RC&I manages the filing and prosecution of patent applications on behalf of UCT. This section provides detail on the filing of the provisional patent application, which is the first step in the process. Additional information relating to the patenting process is provided i n the Inventors Handbook, which is given to inventors when they submit their Invention Disclosure Form.
In assessing whether your invention is indeed patentable and whether it needs to then be disclosed to RC&I in terms of the IPR Act, visit the Not Patentable page to see what cannot be patented.
The process leading up to the filing of the Provisonal Patent Application is shown in the figure above. Initially RC&I is contacted by the inventor and a meeting may be held to go through the process in more detail and to discuss the content of the Invention Disclosure Form and obviously to find out more about what the invention is actually about. For this meeting the Inventor completes as much of the form as possible.
Finalisation of the Invention Disclosure Form and providing the full technical description typically takes a couple of days, dependent on the Inventor.
The prior art search and report (discussed in detail below) again takes a couple of days depending on the time that the Inventor has available to prepare it.
The Invention Disclosure Form and Prior Art Search Report are sent through to the patent attorney who is appointed by RC&I. The patent attorney reviews the material and then, if they are based in Cape Town, a meeting is arranged to discuss the invention and to allow them to ask any questions.
This is followed by the drafting of the "patent specification" and review by the Inventors to ensure that it is accurate. This process is generally completed within two weeks, dependent on turnaround times.
Finally RC&I will instruct the patent attorney to file the application at the patent office and this is typically done the same day or within 24 hours of the instruction.
Filing the Provisional Patent Application
The Disclosure Form
UCT have an Invention Disclosure Form which captures the key information relating to the invention - read more here and download a form from the top of the right-hand panel on this page
The form is used for the first internal assessment of patentability and commercial potential. There are three key requirements for patentability:
- Novel - this means that the invention is new and has never been disclosed publicly (even by the inventor!), e.g. through journal publications, conference presentations and posters, online web postings or thesis examination. Discussions held with collaborators or contractors or potential commercial partners need to be under the protection of a non disclosure agreement (contact RC&I and we will ensure that one is put in place if necessary). The invention must also not have been anticipated and publicly disclosed by anyone else, or be found in general or patent literature (see Prior Art Search)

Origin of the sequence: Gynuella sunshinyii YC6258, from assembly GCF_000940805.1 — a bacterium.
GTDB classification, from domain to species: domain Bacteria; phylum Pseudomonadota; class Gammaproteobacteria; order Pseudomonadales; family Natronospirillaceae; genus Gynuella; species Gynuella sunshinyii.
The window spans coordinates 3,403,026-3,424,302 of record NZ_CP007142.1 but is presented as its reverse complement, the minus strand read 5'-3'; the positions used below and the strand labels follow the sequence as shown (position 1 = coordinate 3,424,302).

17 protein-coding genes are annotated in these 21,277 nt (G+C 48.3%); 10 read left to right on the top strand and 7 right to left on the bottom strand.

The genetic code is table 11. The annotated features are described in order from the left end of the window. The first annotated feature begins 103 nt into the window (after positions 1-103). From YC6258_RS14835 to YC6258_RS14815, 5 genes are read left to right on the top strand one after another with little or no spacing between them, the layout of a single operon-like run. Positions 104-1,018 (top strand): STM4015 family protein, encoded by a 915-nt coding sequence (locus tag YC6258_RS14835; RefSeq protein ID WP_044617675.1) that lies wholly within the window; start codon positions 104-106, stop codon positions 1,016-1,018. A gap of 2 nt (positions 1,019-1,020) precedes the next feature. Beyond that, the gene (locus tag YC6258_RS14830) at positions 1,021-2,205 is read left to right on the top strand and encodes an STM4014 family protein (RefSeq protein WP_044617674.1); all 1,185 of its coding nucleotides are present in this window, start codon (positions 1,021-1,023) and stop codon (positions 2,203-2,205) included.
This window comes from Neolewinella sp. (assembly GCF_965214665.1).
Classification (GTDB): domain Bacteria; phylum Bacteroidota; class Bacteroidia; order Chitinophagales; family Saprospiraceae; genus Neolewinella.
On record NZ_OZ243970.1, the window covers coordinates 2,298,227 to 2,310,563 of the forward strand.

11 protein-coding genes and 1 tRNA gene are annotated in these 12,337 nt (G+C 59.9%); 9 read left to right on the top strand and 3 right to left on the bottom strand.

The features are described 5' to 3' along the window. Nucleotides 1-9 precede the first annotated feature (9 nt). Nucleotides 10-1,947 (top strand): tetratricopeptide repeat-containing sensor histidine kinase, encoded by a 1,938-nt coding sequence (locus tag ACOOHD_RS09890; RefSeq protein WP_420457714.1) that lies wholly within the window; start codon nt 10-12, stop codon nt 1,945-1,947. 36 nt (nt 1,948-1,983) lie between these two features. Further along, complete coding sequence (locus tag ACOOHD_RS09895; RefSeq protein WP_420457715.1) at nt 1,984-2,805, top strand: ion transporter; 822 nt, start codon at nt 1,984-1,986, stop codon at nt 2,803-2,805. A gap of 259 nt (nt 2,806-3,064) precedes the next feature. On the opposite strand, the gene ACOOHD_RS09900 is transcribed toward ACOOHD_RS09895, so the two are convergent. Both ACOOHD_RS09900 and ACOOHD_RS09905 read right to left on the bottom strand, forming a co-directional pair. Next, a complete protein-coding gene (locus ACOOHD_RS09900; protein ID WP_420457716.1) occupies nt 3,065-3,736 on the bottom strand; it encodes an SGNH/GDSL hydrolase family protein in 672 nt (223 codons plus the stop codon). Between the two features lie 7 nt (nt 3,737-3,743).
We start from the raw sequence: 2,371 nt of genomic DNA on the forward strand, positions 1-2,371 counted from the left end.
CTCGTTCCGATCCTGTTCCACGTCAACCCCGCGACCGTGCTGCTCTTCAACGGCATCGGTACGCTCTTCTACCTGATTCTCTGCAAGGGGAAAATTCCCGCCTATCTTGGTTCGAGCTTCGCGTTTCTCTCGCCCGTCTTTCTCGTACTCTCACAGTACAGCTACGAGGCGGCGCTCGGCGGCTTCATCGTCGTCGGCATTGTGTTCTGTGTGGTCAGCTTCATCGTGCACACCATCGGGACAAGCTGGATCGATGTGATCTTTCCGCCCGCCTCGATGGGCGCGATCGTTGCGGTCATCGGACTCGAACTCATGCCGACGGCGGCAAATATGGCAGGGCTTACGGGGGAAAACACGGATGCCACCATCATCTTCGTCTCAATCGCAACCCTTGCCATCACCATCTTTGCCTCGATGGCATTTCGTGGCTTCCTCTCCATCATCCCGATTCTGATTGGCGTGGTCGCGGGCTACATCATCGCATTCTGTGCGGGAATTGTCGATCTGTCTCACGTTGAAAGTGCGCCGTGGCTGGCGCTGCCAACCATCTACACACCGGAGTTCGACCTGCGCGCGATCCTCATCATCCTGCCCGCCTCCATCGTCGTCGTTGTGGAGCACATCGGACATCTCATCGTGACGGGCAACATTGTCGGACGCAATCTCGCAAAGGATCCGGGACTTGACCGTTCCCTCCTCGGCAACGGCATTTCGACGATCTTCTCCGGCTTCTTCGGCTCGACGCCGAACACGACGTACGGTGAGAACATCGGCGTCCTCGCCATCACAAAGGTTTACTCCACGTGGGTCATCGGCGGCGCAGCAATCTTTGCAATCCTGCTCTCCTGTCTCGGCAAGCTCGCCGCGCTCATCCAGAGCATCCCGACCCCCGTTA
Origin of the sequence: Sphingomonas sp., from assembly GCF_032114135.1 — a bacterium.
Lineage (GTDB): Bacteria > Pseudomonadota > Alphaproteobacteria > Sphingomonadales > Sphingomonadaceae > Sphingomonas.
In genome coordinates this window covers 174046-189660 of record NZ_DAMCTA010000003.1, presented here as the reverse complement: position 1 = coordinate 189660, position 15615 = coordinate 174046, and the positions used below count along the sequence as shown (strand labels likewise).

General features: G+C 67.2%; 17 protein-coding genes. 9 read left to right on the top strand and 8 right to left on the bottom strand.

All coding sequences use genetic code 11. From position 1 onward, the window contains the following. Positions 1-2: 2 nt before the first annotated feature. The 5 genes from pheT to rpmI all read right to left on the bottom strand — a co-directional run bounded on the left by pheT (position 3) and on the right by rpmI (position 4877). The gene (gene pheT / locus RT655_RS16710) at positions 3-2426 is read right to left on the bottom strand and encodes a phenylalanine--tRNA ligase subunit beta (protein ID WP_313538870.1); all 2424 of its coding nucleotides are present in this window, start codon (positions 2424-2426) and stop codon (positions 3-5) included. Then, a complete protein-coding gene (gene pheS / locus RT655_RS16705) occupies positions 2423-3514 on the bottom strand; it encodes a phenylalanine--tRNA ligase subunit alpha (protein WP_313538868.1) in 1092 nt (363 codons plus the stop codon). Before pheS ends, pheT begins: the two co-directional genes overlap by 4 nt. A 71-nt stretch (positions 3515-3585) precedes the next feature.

- Inventive - this is perhaps the most difficult aspect as it is subjective. Essentially it means that the invention is not 'obvious' to a person skilled in the art i.e. in that particular field. This can generally be regarded as a technician who would typically be carrying out routine tasks.
- Useful - this means that there is 'industrial' application and is generally easily met.
There also needs to be some commercial potential, or social benefit for UCT to invest in the patent protection.
At the disclosure phase one of the important aspects to establish is inventorship - who the inventors are. An inventor is a person who has contributed to the "inventive step". A person who had conducted significant testwork defined by an inventor, would not be considered an inventor, but rather regarded as an 'enabler'. Similarly, a co-author is not necessarily a co-inventor.
Incorrectly including somebody as an inventor (or omitting somebody) can invalidate a patent. An 'enabler' can, at the inventors' discretion, be recognised and included in the share of the portion of royalties accruing to the inventors. Additional information on inventorship is available from RC&I.
Full names, as appearing on your birth certificate, as well as your residential address are required by the Patent Office and appear on the patent application.
Inventor's Share in IP
A section of the Disclosure Form also captures the contribution that was made by each inventor to the IP. Often inventors share the IP in equal portions (the default position), but on occasion the input by the different inventors can differ considerably and the share in the IP needs to reflect this.
For UCT inventors, the share in the IP also determines the split of royalties that may accrue to them and it is important that this is established upfront. See part D of this booklet for more information on royalties.
IP Rights and Funding
As mentioned in the introduction, UCT is the default owner of the IP generated from research activities and as such is the "Applicant" or "Assignee" on patent applications. Although the application is made in the name of the university, the inventors are also registered.
If the invention is generated through work funded by a research contract then, depending on the terms of the funding received, UCT may assign the rights to the IP to the funder. Here the patent will be applied for in the name of the funder and again, the inventors will still be registered and appear on the patent. Often the funder drives and administers the patenting process and funds it!
With collaborative research projects, UCT may share the ownership of the IP with one or more parties. Often the IP share is agreed upon according to the terms of the collaboration agreement and may be based on the financial contribution, or intellectual contribution of the parties.
For this reason it is important that the funding that supported the research leading to the invention is disclosed. This ensures that the IP clauses of any associated agreements can be scrutinized if necessary to determine shares in a particular IP right, which may be protected through patenting.
If draft publications are available, or abstracts from theses and research reports, these can be submitted to the patent attorney so that they can 'cut and paste' this information when preparing the provisional patent specification. Often this provides either background material or experimental results, etc. that are included in the patent as examples. This saves the inventors' time as well as attorney expenses in preparing the disclosure document.